I can't believe October has come so quickly! Whereas September is back to school for the kids, I like to think October is Back to School for the Doggies! October is a great month to spend extra time working with your pup before the winter chill starts to set in.
We have new classes starting at the end of the month:
Wallflower Class for shy dogs, Intermediate obedience, Basic obedience class and more! ( E-mail Shelby@Shelbydogtraining.com or check out My Website for more info!)
Also, the most exciting holiday of the year is approaching quickly...Halloween!
[Trick or Treater]
Here are some training and safety tips to think about as you start picking out doggy costumes and decorating your home:
Get your dog a ton of exercise the night before and early on the day of! A long walk, jog, playdate, or daycare is a great option! A tired dog is a well behaved dog! If your dog has any aggressive tendencies, fear of loud noises or a habit of excessive barking, place him in a quiet room as far away from your front door as possible at least a half-hour before trick-or-treaters arrive with a favorite toy or bone. You can also considering boarding your pup overnight. He'll be safely away from the Halloween festivities, and you'll be able to relax and enjoy the holiday.As tempting as it may be, do not bring your dog out trick-or treating. Even the most social and well behaved dogs can be spooked during this chaotic holiday. Avoid decorations that can be hazardous such as candles or flaming jack-o-lanterns. Do not use ribbons to tie around your dog's neck for a cute-effect. These are frequently ingested and can cause intestinal obstruction. Keep candy on a high shelf out of reach! Chocolate is toxic to pets and many candies can be harmful and make pet's sick. Only throw candy and wrappers in garbage that has a firm lid! Since your door will be opening constantly throughout the night, make sure your dog is wearing his collar with ID tags! - If you haven't done so already, visit your veterinarian for a microchip prior to the festivities of Halloween. If your pet does escape from the house or becomes lost, a microchip and proper ID tags will increase the chances that they will be returned home again.When trick or treating begins, give your dog a high value chew or interactive toy to keep busy! Every 45 minutes, rotate the item so they get excited all over again. When walking dogs during or after Halloween, watch carefully for what they might pick up. Bits of candy and wrappers will be abundant on the sidewalks and streets!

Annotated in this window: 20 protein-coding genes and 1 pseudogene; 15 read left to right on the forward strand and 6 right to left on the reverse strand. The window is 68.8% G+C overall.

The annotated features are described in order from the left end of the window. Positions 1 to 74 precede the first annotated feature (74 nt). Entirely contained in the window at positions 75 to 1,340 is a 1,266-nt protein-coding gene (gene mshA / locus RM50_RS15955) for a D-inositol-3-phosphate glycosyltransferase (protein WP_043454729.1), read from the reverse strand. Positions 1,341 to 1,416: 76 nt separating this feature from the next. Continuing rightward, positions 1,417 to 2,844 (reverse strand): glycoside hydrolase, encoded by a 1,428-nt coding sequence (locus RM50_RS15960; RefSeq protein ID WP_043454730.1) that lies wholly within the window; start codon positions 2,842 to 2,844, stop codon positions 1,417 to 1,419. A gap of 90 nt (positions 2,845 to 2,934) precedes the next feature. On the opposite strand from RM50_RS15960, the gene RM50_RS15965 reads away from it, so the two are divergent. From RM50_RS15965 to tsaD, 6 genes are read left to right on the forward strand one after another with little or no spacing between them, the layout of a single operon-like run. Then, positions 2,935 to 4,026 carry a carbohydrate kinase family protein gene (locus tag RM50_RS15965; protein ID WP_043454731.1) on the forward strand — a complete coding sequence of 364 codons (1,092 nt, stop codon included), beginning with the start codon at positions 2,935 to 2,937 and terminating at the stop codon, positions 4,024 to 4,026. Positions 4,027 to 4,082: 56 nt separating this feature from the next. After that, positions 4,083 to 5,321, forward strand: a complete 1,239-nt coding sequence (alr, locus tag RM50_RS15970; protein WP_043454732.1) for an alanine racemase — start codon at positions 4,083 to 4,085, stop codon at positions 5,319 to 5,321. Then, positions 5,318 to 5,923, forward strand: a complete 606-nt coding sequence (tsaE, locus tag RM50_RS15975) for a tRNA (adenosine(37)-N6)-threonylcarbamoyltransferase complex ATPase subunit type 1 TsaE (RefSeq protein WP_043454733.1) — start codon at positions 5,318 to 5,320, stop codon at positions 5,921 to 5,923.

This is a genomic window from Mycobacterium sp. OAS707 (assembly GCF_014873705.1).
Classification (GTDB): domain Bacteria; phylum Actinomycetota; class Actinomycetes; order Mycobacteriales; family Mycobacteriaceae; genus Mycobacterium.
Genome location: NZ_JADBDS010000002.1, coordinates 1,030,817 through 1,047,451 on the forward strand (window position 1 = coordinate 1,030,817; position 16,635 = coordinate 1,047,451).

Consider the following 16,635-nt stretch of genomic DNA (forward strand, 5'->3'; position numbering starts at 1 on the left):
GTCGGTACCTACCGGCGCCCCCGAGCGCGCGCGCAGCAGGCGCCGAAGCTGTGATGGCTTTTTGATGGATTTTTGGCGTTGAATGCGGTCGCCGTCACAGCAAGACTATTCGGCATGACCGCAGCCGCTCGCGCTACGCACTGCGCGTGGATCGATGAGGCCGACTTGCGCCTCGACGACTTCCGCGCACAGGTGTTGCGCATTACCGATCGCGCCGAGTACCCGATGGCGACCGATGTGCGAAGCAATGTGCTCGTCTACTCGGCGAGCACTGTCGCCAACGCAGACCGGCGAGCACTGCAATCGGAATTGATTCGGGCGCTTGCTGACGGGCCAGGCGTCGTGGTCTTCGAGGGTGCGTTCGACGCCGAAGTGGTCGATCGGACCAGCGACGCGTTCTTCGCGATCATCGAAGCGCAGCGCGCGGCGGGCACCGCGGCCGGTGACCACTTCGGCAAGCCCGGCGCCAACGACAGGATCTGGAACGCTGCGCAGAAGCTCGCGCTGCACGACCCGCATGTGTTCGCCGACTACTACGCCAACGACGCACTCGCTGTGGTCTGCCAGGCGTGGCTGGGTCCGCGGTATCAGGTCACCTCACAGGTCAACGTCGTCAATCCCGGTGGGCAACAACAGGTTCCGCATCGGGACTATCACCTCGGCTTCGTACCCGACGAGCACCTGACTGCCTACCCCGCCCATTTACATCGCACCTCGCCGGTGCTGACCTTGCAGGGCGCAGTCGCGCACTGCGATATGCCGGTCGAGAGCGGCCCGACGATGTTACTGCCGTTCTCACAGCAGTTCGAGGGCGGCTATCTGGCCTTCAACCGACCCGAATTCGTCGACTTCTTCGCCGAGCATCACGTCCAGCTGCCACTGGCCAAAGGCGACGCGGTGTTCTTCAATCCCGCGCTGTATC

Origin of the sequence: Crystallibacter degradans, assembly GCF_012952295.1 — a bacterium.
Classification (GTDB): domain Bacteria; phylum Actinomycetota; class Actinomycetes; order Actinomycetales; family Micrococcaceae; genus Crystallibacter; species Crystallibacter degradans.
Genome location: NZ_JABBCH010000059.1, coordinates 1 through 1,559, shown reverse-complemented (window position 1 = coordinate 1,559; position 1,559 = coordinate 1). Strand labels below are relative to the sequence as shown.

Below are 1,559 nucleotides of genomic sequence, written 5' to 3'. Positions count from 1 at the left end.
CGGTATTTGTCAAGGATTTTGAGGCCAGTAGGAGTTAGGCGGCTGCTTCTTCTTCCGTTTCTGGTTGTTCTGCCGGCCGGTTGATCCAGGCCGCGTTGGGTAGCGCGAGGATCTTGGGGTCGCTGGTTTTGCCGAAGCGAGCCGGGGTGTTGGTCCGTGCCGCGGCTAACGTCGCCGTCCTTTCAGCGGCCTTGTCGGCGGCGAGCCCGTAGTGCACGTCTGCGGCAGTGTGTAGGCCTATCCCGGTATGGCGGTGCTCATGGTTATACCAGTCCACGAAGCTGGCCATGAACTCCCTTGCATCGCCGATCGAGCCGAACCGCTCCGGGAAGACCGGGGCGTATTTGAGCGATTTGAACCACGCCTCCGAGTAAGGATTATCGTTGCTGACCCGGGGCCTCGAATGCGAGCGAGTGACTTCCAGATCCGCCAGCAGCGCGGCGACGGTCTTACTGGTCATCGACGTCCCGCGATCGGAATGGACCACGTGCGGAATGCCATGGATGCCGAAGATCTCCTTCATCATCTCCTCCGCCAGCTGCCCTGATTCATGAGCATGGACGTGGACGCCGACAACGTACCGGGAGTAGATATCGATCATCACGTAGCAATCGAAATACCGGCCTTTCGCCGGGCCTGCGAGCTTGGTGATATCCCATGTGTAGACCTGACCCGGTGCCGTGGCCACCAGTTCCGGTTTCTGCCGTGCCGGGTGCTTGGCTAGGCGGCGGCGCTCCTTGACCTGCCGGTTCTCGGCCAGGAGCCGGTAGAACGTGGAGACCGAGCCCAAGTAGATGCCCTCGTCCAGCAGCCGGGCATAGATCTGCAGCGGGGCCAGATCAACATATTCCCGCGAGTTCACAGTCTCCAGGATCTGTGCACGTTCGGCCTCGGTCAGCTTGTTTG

Does your dog bolt out the door? Start Practicing now!
Train the situation:
~ Practice Sit-Stays about 2-5 feet from your doorway in the weeks leading up to Halloween. Work up to being able to open and shut the door while your dog is the stay. When you release them from the stay, reward your dog by tossing the treat away from the door. When they run back towards the door, use your body to block the doorway. Put them back in a sit-stay and practice again! Do this for two minutes, 1-2x a day!
Manage the situation:
~ Halloween is a good time to manage this issue rather than train it. Have your dog on leash so you can step on the leash or hold it when necessary. You can also use a baby gate to block the front hallway/door area. Safety first!
Does your dog like to counter surf or go after off-limit items? Start practicing now!